In recent decades, the facilities with radioactive ion beam models to study nuclear magnetic moments make it possible to measure the magnetic moments of neutron-rich and proton-rich nuclei with high precision.
On the theoretical side, many nuclear structure models, including advanced shell models, and self-consistent mean-field theories, have succeeded analyzing many nuclear structure properties. However, the extension of these models to the study of nuclear magnetic moments is quite limited and unsatisfactory. The magnetic dipole moments of most atomic nuclei throughout the periodic table still remain unexplained and the under-lying physics mechanism is not fully understood.
In view of these facts, SCIENCE CHINA: Physics, Mechanics & Astronomy editorial board has invited a number of major theoretical nuclear physicists in the research field of nuclear magnetic moments and related topics to contribute to this special topic. However, due to the page limitation the discussion on the topic presents just a fraction of the progress in this field.
This special issue on "Nuclear magnetic moments and related topics" consists of ten selected papers, which review the progress not only on the theoretical description of nuclear magnetic moments, but also on the recent development of closely related subjects including nuclear pairing, quantum phase transitions as well as nuclear masses in microscopic models. This issue is also intended to identify common goals to deepen understanding of nuclear structure.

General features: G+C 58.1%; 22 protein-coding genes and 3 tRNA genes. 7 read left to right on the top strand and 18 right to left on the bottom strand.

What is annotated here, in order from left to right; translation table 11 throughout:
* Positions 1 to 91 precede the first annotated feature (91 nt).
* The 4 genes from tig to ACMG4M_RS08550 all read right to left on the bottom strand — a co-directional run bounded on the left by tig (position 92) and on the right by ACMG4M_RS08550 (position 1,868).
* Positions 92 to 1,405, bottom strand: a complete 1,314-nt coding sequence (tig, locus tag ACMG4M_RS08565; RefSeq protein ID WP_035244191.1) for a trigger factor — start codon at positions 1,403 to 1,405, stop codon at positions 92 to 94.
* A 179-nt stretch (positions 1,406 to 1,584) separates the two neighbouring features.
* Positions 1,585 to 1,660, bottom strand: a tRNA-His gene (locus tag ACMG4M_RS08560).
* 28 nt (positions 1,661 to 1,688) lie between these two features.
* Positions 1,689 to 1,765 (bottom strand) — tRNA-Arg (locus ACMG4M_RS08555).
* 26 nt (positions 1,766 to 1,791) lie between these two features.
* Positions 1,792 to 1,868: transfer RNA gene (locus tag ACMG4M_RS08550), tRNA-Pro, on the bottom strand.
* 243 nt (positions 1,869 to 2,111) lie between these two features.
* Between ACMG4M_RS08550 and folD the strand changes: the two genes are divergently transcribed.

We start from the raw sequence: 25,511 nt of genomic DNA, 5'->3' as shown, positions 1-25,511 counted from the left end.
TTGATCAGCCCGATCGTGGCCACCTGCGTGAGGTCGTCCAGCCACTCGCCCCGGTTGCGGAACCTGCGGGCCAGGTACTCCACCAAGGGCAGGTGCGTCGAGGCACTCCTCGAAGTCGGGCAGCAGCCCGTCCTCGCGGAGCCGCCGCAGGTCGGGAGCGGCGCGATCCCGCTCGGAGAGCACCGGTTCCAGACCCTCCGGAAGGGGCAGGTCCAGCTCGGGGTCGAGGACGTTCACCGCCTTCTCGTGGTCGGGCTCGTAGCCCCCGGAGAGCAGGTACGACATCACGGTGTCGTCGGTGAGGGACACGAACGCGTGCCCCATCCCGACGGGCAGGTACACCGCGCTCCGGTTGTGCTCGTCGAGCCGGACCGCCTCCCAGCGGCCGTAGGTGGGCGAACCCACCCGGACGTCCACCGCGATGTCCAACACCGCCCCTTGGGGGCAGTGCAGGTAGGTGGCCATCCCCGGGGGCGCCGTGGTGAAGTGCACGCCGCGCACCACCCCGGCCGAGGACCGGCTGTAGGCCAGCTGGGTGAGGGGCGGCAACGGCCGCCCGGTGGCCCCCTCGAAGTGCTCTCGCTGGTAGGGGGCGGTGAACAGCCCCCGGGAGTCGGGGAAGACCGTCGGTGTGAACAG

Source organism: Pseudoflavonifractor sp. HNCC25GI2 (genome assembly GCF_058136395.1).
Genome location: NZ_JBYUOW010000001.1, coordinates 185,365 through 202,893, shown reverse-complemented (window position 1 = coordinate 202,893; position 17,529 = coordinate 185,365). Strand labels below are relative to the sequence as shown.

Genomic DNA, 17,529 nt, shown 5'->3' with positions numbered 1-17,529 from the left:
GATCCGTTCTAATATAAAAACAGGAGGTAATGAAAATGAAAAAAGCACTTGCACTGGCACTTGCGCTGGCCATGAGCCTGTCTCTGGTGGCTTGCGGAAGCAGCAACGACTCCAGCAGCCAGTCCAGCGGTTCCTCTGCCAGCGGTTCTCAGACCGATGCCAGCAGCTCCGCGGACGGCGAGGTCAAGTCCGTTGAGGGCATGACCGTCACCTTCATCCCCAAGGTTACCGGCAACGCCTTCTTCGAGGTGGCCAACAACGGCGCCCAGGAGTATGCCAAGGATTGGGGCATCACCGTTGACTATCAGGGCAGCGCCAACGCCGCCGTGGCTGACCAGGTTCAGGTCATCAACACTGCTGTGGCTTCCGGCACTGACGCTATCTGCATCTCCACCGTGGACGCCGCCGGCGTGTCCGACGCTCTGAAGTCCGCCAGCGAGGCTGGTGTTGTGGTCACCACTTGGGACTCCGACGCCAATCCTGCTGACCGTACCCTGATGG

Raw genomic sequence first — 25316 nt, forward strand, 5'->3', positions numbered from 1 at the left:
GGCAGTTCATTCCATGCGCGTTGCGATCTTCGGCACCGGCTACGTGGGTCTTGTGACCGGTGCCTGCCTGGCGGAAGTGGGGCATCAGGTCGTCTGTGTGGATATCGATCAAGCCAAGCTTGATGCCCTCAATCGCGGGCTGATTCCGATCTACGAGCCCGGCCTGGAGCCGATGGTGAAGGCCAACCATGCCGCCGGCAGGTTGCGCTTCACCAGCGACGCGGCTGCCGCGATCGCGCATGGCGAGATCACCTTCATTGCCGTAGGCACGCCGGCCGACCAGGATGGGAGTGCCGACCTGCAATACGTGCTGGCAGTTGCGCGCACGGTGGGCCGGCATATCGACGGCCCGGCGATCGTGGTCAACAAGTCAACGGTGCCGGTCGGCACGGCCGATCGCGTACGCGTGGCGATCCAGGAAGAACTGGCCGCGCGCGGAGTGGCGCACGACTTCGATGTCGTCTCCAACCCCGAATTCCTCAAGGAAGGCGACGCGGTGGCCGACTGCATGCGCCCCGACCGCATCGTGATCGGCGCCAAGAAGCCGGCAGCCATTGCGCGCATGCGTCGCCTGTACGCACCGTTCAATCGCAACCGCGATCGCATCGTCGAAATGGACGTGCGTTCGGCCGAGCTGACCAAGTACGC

In summary, theoretical description of nuclear magnetic moments is one of the long-standing subjects. More important progress will be made in the near future.
Meng Jie | EurekAlert!
Studying fundamental particles in materials
17.01.2017 | Max-Planck-Institut für Struktur und Dynamik der Materie
Seeing the quantum future... literally
16.01.2017 | University of Sydney
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Many pathogens use certain sugar compounds from their host to help conceal themselves against the immune system. Scientists at the University of Bonn have now, in cooperation with researchers at the University of York in the United Kingdom, analyzed the dynamics of a bacterial molecule that is involved in this process. They demonstrate that the protein grabs onto the sugar molecule with a Pac Man-like chewing motion and holds it until it can be used. Their results could help design therapeutics that could make the protein poorer at grabbing and holding and hence compromise the pathogen in the host. The study has now been published in “Biophysical Journal”.
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